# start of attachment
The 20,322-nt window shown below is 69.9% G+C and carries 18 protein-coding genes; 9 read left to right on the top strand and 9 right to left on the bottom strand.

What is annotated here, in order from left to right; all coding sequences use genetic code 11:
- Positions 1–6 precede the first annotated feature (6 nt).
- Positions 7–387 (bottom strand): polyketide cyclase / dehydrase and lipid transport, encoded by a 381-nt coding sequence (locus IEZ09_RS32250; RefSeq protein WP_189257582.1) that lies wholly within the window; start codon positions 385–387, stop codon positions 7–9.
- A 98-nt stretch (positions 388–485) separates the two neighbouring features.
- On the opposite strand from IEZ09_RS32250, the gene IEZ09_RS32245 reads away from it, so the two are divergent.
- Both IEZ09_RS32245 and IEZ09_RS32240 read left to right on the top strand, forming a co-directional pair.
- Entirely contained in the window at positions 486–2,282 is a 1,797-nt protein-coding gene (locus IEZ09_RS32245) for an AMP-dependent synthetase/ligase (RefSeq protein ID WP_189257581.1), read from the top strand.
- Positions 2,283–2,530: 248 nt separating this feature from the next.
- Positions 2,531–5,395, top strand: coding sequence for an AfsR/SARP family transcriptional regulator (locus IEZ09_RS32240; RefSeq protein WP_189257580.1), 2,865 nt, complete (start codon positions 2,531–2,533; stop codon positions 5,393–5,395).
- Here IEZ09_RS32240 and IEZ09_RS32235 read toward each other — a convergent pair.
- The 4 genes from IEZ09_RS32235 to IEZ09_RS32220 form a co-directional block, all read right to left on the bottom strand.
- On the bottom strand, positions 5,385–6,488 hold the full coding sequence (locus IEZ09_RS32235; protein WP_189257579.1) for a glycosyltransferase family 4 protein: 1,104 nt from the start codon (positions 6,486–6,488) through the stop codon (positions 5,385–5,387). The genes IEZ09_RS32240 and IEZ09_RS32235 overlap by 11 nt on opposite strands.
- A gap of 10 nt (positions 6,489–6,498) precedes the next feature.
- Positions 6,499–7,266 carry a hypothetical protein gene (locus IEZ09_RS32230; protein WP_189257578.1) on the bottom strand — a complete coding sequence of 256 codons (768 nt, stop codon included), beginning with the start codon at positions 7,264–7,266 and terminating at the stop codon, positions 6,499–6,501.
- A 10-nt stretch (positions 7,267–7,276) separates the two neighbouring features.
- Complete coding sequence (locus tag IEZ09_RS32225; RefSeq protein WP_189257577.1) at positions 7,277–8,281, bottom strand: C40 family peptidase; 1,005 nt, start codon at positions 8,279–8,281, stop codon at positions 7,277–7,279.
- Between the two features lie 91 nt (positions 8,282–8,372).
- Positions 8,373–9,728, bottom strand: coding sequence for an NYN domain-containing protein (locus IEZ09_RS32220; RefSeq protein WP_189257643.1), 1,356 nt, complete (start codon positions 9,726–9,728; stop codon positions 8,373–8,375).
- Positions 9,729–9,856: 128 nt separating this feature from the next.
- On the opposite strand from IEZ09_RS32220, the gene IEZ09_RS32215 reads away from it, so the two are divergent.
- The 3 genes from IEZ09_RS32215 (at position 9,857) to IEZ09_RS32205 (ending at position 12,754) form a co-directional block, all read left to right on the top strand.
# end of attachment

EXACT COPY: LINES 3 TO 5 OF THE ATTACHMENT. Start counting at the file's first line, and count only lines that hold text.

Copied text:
- Positions 1–6 precede the first annotated feature (6 nt).
- Positions 7–387 (bottom strand): polyketide cyclase / dehydrase and lipid transport, encoded by a 381-nt coding sequence (locus IEZ09_RS32250; RefSeq protein WP_189257582.1) that lies wholly within the window; start codon positions 385–387, stop codon positions 7–9.
- A 98-nt stretch (positions 388–485) separates the two neighbouring features.